Estrogen Protects Mice From Cardiac Hypertrophy Induced by Calcium Dysregulation

NEW YORK (Reuters Health) Mar 20 – In a murine model of cardiac hypertrophy, anti-estrogen treatment abolishes the normally protected status of female animals, researchers show.
Writing in the March 21st issue of Nature, Dr. Michael I. Kotlikoff from Cornell University, Ithaca, New York, and colleagues report on experiments in transgenic mice lacking FK binding protein 12.6 (FKBP12.6).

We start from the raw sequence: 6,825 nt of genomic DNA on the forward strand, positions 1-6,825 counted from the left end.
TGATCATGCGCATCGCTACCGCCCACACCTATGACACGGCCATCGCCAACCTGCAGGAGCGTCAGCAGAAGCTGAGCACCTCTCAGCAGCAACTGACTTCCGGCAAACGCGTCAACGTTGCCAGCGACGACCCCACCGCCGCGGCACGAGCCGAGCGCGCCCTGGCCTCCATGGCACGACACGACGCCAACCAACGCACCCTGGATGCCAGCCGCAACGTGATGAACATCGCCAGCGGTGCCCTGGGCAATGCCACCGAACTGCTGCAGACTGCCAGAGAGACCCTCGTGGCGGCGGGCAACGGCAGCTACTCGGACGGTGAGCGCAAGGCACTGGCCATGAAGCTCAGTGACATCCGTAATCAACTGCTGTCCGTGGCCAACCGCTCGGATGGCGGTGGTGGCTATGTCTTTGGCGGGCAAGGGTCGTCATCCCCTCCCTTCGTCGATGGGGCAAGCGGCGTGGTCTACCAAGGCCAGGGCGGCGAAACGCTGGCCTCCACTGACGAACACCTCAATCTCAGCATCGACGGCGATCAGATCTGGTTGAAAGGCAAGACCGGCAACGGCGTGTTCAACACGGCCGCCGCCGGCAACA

FKBP12.6 is the receptor site for the immunosuppressant drug FK506, the researchers note. Both male and female FKBP12.6-null mice exhibit disruptions in calcium release from the sarcoplasmic reticulum in skeletal muscle. While this causes males to developed cardiac hypertrophy, female remain normal.

When Dr. Kotlikoff's team treated female mice with the estrogen receptor antagonist, tamoxifen, the female mice developed cardiac hypertrophy similar to the male mice.

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